As I mentioned earlier, unless you have a flatbed trailer you'll need to take your bolt cutters to your farm supply store and cut your panels on site in order to get them home. This design assumes a standard cattle panel as sold in the U.S. These panels are 16 feet long and 4 feet wide. The wire forms rectangles that are each 6" wide by 8" tall. The last row of rectangles has an additional wire which cuts the last row into two rows of 3" by 8" rectangles as you can see in Figure 4.

If you need to cut the panels where you buy them, PLEASE print out Figures 5, 6 and 7 and take them with you to the farm supply store. Cutting in the wrong place would be a very expensive mistake - once you make the first cut, that panel is YOURS. P.S. Wear gloves!

A. Use the bolt cutters to cut the panel so that you have a panel 3 feet wide by 16 feet long as shown in Figure 5. You won't need the smaller piece, but I cut it into two 8 foot long sections so that I could get it home in my van. Never know what use I may find for it.

B. Cut the remaining panel into three equal sections. This will leave you with three 64" sections - one will consist of six full rows and eight full columns of rectangles while the other two will consist of six full rows and seven full columns with seven 8" tines extending from one end as shown in Figure 6.

C. Cut the last wire off the end of the odd panel so that it is the same as the other two, as in Figure 7.

D. Load it all into your truck/van/whatever and schlep it all home.

Step 3: Bend the Panels

Each panel will form one half of a tomato cage, so each has to be bent to 90 degrees down the middle of the 36 inch width.

A. Wear gloves. On a flat surface such as a driveway or sidewalk lay a panel flat. Use a fairly heavy board (I had a 4 x 4 laying around) laid at the edge of the center wire. You're bending to form two sides of the tomato cage - each 18 inches wide and 64 inches tall. Put your weight on the board and bend the wire toward you by hand, working back and forth to get the side most of the way toward the 90 degree angle you need. See Figure 8.

B. Using a two pound sledge (preferable), a heavy hammer or the flat end of a hatchet or axe, pound each wire near the base to a final 90 degrees as in Figure 9. Do this on one side, turn the panel so that the side you just pounded is on the ground rather than in the air and pound the other side until you wind up with a nice, straight angle. See Figure 10. Keep going until you have every panel bent to 90 degrees. Straighten out by hand any bows in the panel or any bent tines.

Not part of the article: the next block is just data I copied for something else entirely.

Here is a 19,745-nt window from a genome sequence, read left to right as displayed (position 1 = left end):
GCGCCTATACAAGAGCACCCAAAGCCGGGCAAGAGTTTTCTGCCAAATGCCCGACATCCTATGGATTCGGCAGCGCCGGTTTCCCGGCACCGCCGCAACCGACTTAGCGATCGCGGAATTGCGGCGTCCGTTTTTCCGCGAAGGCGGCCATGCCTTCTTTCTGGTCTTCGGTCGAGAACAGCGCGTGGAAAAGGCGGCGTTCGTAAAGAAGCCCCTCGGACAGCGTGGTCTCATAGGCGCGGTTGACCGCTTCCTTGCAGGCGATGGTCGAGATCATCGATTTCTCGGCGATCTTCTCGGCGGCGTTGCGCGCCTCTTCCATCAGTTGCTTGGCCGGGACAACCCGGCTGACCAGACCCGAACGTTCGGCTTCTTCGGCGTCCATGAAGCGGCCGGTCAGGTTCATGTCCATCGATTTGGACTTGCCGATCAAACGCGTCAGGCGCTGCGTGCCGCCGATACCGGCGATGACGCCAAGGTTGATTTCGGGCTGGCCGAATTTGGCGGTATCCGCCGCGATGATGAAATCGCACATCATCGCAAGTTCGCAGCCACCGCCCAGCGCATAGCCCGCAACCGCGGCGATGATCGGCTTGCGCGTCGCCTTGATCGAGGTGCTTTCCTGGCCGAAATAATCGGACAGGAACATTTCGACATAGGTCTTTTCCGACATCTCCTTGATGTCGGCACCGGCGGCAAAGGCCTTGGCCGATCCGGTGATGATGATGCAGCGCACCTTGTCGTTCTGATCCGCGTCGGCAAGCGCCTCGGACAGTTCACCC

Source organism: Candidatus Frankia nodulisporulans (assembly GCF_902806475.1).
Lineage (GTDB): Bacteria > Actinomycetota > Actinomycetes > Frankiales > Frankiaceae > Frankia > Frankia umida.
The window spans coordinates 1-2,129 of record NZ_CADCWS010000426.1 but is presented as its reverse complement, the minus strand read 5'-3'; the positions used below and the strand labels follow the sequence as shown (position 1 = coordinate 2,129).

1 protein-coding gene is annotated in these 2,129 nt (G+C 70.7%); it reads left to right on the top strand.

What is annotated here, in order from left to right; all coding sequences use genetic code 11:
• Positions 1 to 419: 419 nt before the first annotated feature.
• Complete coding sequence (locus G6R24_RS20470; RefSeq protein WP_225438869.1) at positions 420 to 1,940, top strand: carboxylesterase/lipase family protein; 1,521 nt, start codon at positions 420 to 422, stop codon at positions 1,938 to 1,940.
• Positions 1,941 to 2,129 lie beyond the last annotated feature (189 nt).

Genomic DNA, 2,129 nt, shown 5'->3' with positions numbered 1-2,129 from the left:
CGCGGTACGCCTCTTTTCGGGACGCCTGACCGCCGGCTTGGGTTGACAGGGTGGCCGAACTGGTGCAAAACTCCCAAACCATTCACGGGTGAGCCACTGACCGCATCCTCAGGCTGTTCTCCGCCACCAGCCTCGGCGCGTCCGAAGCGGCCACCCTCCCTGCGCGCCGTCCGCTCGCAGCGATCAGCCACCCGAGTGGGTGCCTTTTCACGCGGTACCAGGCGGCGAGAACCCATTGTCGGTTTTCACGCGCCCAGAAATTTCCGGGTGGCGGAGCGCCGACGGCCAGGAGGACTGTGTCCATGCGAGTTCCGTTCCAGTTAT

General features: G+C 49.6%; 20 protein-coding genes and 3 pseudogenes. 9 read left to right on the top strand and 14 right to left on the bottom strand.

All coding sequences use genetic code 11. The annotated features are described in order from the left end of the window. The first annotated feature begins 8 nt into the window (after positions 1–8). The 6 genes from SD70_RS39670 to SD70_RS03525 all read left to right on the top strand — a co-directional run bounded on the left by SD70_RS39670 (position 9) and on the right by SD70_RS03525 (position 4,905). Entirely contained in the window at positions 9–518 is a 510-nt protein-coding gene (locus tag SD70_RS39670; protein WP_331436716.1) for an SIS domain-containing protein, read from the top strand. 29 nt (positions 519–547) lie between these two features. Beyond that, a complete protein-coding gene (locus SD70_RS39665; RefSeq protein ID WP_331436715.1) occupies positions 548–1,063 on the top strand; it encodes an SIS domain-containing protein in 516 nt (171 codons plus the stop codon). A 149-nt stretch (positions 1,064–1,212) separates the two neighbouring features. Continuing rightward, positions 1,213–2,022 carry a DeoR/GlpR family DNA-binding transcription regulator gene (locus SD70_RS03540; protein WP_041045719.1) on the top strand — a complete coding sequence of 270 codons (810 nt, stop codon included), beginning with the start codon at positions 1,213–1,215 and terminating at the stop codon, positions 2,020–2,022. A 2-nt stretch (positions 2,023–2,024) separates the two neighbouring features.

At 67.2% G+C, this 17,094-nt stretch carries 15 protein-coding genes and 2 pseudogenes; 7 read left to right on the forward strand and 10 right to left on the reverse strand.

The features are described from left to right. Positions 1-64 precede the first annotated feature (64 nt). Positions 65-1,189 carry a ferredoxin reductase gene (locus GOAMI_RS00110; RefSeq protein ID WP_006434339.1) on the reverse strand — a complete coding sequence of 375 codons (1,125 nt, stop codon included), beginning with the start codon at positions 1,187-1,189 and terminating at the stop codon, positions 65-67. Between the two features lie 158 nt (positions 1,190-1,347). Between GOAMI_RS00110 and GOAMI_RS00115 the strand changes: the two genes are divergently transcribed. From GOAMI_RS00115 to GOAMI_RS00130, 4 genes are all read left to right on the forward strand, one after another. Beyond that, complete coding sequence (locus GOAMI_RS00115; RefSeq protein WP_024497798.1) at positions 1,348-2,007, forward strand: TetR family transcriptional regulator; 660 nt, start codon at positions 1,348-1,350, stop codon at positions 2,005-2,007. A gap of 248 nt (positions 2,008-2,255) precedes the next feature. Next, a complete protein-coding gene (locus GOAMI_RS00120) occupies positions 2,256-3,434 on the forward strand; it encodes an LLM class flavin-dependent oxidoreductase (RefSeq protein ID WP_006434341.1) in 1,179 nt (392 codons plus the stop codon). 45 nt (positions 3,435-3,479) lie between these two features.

Step 4: Plant Your Tomatoes and Assemble the Cages

OPTIONAL: I drove a section of rebar into the center of each of my raised beds to tie the main stalks of my tomatoes to as they grow.

A. Plant your tomatoes in the center of each raised bed.

B. Push two bent panels into each bed to form a square around each tomato plant. Push them in far enough so that the first horizontal wire above the tines is even with the dirt in the bed.

C. Secure the corners of the two panels to each other with the smaller zip ties at the top, near the middle and near the bottom (Figure 11). You'll use six of the smaller zip ties for each cage.

D. At each bottom corner, run a larger zip tie through the screw eye and around the bottom of each of the corner wires just above the bottom horizontal wire as in Figure 12.

NOTE: If you didn't make raised beds you should drive a stake near each corner of each bed and secure the bottom corners to the stakes with zip ties or hog rings. This will give you the same stability you would have with the raised bed design.

That's it! At the end of the growing season, cut all the zip ties and pull the panels out of the ground. They can easily be stored in your shed or garage by stacking them along the edge of a wall or standing them in a corner, taking minimal space. Next spring, all you'll need will be a bunch of new zip ties to reassemble your cages and start all over again.

Thanks for taking the time to look my Instructable over - I hope it will be helpful to you and will help you grow fantastic tomatoes for many years to come!


Radical Geezer